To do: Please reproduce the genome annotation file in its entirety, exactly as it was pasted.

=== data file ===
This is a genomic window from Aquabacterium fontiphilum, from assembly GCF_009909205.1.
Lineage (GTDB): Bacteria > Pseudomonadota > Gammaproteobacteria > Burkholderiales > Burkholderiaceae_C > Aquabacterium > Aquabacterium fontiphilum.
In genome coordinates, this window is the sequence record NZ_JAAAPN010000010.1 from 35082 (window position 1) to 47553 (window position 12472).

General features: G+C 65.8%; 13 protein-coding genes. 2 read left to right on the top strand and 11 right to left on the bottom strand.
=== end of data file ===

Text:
This is a genomic window from Aquabacterium fontiphilum, from assembly GCF_009909205.1.
Lineage (GTDB): Bacteria > Pseudomonadota > Gammaproteobacteria > Burkholderiales > Burkholderiaceae_C > Aquabacterium > Aquabacterium fontiphilum.
In genome coordinates, this window is the sequence record NZ_JAAAPN010000010.1 from 35082 (window position 1) to 47553 (window position 12472).

General features: G+C 65.8%; 13 protein-coding genes. 2 read left to right on the top strand and 11 right to left on the bottom strand.